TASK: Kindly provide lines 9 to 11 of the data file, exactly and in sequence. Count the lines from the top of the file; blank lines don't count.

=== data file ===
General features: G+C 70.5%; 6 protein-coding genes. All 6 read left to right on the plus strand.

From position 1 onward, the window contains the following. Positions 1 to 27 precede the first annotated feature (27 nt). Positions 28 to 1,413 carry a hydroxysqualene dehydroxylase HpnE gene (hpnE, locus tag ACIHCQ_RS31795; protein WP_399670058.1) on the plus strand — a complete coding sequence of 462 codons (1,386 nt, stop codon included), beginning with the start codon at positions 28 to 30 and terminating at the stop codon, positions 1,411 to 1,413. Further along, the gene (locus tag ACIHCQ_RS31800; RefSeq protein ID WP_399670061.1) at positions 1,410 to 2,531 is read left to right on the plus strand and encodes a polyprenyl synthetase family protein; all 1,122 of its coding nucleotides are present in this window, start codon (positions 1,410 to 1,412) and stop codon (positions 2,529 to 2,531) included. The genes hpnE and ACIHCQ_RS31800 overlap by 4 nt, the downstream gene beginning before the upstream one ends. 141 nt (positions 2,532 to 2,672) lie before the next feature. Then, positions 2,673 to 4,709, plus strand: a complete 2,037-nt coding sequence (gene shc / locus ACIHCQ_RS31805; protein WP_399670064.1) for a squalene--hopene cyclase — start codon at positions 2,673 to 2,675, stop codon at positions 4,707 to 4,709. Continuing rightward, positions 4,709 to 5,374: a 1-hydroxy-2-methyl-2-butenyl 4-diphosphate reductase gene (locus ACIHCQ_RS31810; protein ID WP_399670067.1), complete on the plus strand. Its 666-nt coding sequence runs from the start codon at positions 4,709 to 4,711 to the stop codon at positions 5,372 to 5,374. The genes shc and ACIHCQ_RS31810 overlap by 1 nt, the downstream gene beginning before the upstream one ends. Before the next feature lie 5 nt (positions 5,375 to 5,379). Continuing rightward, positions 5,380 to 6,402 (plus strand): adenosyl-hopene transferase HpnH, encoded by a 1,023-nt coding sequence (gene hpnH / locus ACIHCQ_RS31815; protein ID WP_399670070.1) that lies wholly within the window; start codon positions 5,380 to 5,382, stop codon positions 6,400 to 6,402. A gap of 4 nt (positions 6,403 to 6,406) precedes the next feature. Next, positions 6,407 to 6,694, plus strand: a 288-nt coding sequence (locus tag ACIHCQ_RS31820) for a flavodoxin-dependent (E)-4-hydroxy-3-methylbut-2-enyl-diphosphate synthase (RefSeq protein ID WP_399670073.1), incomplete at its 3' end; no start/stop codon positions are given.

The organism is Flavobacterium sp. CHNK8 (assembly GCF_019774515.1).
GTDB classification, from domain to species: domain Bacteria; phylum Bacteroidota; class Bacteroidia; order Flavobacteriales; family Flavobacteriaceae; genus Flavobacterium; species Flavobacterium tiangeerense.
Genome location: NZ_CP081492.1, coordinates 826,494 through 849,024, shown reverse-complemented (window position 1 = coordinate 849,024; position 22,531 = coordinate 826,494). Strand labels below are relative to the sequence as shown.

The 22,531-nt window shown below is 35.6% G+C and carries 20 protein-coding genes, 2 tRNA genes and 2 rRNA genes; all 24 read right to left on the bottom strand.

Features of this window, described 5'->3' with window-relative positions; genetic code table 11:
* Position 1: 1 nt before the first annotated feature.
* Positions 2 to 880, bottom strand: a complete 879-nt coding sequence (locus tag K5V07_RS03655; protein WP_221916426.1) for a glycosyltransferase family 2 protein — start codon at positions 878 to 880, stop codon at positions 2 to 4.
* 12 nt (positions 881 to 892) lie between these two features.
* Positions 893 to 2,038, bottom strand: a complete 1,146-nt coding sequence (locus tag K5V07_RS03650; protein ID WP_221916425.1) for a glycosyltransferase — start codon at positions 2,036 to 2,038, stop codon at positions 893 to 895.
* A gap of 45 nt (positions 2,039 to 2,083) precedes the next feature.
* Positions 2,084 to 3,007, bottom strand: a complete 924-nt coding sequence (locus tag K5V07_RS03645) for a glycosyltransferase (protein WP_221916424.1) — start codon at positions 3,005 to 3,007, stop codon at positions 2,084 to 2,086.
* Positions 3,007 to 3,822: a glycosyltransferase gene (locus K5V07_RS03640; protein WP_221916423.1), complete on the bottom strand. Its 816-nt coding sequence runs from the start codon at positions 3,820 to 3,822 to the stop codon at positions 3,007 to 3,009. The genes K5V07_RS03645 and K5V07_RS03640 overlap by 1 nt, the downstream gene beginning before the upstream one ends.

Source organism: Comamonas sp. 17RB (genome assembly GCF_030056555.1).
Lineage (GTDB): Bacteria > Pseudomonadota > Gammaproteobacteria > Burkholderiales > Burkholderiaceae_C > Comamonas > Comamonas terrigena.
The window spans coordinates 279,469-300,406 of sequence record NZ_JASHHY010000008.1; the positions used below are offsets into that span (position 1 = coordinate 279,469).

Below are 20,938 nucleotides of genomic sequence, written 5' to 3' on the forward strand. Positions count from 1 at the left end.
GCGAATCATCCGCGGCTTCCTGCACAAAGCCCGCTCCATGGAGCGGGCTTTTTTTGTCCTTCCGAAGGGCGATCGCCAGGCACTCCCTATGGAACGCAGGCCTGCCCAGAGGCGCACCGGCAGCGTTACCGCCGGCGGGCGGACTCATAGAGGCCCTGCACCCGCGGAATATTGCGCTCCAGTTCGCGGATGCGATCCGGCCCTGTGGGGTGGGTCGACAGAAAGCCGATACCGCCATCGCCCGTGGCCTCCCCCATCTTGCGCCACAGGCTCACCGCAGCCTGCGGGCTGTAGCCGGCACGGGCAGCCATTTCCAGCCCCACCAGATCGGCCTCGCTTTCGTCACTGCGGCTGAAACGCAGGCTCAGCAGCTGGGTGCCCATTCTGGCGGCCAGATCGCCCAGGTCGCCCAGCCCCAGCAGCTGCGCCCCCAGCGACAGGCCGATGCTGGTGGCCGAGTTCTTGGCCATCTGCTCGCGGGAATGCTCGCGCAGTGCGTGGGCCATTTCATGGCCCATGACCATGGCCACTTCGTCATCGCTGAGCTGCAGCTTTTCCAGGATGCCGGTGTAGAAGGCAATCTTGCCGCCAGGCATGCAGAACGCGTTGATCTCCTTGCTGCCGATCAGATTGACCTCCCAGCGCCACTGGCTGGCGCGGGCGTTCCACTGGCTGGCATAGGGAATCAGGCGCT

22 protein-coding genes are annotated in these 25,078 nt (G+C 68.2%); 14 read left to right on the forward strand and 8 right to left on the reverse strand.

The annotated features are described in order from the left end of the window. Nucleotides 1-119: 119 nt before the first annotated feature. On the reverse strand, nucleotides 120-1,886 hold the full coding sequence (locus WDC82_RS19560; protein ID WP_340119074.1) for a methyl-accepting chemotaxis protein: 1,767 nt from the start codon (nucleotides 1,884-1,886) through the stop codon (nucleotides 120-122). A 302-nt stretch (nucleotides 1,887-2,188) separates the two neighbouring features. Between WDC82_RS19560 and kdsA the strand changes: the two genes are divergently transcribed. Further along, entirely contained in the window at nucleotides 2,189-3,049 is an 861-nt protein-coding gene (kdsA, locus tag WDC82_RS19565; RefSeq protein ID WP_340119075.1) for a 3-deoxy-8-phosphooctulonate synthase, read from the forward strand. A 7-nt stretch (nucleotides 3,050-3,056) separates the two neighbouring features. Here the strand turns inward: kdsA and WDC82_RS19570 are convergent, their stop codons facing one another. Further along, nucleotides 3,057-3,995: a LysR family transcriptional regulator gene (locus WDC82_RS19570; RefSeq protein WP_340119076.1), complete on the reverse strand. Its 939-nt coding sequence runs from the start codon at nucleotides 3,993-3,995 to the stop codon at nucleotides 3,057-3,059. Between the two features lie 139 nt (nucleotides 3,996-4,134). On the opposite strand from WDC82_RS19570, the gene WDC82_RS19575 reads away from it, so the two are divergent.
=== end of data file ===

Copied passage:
* Positions 2 to 880, bottom strand: a complete 879-nt coding sequence (locus tag K5V07_RS03655; protein WP_221916426.1) for a glycosyltransferase family 2 protein — start codon at positions 878 to 880, stop codon at positions 2 to 4.
* 12 nt (positions 881 to 892) lie between these two features.
* Positions 893 to 2,038, bottom strand: a complete 1,146-nt coding sequence (locus tag K5V07_RS03650; protein ID WP_221916425.1) for a glycosyltransferase — start codon at positions 2,036 to 2,038, stop codon at positions 893 to 895.